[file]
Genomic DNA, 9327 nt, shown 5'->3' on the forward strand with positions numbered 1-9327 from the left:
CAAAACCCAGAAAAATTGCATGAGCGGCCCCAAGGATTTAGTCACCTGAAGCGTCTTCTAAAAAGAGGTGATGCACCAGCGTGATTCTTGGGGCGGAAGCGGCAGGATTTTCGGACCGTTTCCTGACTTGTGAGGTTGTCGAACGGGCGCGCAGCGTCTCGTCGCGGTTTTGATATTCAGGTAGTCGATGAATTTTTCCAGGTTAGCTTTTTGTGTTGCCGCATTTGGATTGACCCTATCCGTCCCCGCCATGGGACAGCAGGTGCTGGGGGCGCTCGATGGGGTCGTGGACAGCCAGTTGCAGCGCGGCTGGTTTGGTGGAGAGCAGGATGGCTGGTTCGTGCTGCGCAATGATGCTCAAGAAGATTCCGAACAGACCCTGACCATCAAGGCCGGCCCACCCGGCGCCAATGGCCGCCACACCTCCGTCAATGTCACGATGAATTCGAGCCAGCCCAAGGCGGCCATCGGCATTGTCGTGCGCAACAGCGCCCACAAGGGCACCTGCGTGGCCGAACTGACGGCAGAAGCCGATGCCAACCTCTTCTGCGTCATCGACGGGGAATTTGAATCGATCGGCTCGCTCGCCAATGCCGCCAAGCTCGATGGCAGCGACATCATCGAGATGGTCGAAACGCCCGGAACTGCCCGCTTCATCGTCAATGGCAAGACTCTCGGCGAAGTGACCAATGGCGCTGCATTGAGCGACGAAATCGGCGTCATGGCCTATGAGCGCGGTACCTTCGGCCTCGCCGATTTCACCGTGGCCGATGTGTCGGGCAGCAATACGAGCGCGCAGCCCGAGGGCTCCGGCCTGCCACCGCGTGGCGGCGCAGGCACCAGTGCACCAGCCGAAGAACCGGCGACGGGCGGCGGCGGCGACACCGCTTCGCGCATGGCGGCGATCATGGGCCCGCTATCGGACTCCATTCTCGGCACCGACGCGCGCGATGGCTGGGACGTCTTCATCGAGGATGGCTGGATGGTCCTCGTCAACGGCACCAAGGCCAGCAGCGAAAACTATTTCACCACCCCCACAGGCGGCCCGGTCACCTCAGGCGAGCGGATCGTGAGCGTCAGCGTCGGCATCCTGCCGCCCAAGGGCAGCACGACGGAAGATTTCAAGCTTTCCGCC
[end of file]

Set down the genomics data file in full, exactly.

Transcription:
Genomic DNA, 9327 nt, shown 5'->3' on the forward strand with positions numbered 1-9327 from the left:
CAAAACCCAGAAAAATTGCATGAGCGGCCCCAAGGATTTAGTCACCTGAAGCGTCTTCTAAAAAGAGGTGATGCACCAGCGTGATTCTTGGGGCGGAAGCGGCAGGATTTTCGGACCGTTTCCTGACTTGTGAGGTTGTCGAACGGGCGCGCAGCGTCTCGTCGCGGTTTTGATATTCAGGTAGTCGATGAATTTTTCCAGGTTAGCTTTTTGTGTTGCCGCATTTGGATTGACCCTATCCGTCCCCGCCATGGGACAGCAGGTGCTGGGGGCGCTCGATGGGGTCGTGGACAGCCAGTTGCAGCGCGGCTGGTTTGGTGGAGAGCAGGATGGCTGGTTCGTGCTGCGCAATGATGCTCAAGAAGATTCCGAACAGACCCTGACCATCAAGGCCGGCCCACCCGGCGCCAATGGCCGCCACACCTCCGTCAATGTCACGATGAATTCGAGCCAGCCCAAGGCGGCCATCGGCATTGTCGTGCGCAACAGCGCCCACAAGGGCACCTGCGTGGCCGAACTGACGGCAGAAGCCGATGCCAACCTCTTCTGCGTCATCGACGGGGAATTTGAATCGATCGGCTCGCTCGCCAATGCCGCCAAGCTCGATGGCAGCGACATCATCGAGATGGTCGAAACGCCCGGAACTGCCCGCTTCATCGTCAATGGCAAGACTCTCGGCGAAGTGACCAATGGCGCTGCATTGAGCGACGAAATCGGCGTCATGGCCTATGAGCGCGGTACCTTCGGCCTCGCCGATTTCACCGTGGCCGATGTGTCGGGCAGCAATACGAGCGCGCAGCCCGAGGGCTCCGGCCTGCCACCGCGTGGCGGCGCAGGCACCAGTGCACCAGCCGAAGAACCGGCGACGGGCGGCGGCGGCGACACCGCTTCGCGCATGGCGGCGATCATGGGCCCGCTATCGGACTCCATTCTCGGCACCGACGCGCGCGATGGCTGGGACGTCTTCATCGAGGATGGCTGGATGGTCCTCGTCAACGGCACCAAGGCCAGCAGCGAAAACTATTTCACCACCCCCACAGGCGGCCCGGTCACCTCAGGCGAGCGGATCGTGAGCGTCAGCGTCGGCATCCTGCCGCCCAAGGGCAGCACGACGGAAGATTTCAAGCTTTCCGCC